Sunday, August 17, 2014

Nessie Reviews ☆ Ebony Rising

Ebony Rising: Short Fiction of the Greater Harlem Renaissance by Craig Gable
Publisher: Indiana University Press
Release Date: February 1, 2004
Source: Library
Date Read: 7/11/14 to 8/11/14
600 Pages

Ebony Rising is the first comprehensive, gender-balanced collection of short fiction from the greater Harlem Renaissance era (1912-1940). This was a time marked by writing of extraordinary breadth and depth by some of the most famous authors in African American literary history. Among them were Langston Hughes, Zora Neale Hurston, Jean Toomer, Dorothy West, and Claude McKay. Not surprisingly, these authors have received an unprecedented amount of critical attention, and their work remains popular to this day.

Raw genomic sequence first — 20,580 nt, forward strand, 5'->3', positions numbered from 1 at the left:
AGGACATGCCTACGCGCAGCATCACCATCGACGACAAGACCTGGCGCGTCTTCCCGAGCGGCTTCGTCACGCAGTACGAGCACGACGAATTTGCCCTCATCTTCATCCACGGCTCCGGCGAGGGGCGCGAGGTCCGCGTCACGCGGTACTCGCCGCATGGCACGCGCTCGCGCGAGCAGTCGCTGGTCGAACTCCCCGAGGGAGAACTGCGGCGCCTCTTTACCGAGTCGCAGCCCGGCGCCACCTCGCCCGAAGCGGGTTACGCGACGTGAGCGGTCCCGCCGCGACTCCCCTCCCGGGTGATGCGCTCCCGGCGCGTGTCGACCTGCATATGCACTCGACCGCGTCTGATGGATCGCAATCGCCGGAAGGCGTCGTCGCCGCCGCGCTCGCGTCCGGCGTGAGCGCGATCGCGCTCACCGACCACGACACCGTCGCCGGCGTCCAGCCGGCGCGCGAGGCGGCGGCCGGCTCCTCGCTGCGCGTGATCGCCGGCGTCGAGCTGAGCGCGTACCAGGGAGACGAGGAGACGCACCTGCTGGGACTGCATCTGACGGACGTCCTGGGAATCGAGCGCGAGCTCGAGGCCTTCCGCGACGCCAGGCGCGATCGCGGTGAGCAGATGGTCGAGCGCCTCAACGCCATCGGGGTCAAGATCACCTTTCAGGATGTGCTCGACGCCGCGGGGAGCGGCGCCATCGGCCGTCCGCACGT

For this anthology, Craig Gable has selected 52 short stories by 37 writers (20 women and 17 men) representing a wide range of style, form, subject matter, and social awareness. To underscore the movement's growth and change, the stories are arranged chronologically by year of publication. Some will be familiar to readers; many more will not, for this is not the "greatest hits" of the Harlem Renaissance. Instead, readers will find a remarkable collection of fiction by authors famous and obscure--some who lived in New York City and others who never resided there. There are stories set in Harlem, but they are just as likely to take place elsewhere in the United States. Alongside traditional stories, there are examples of detective fiction, political satire, even science fiction, with a few experiments in narrative structure and form for good measure. The stories take up issues of race, marriage, parenthood, crime, politics, religion, work, abuse, old age, and death--in short, the stuff of life, and of compelling and lasting fiction.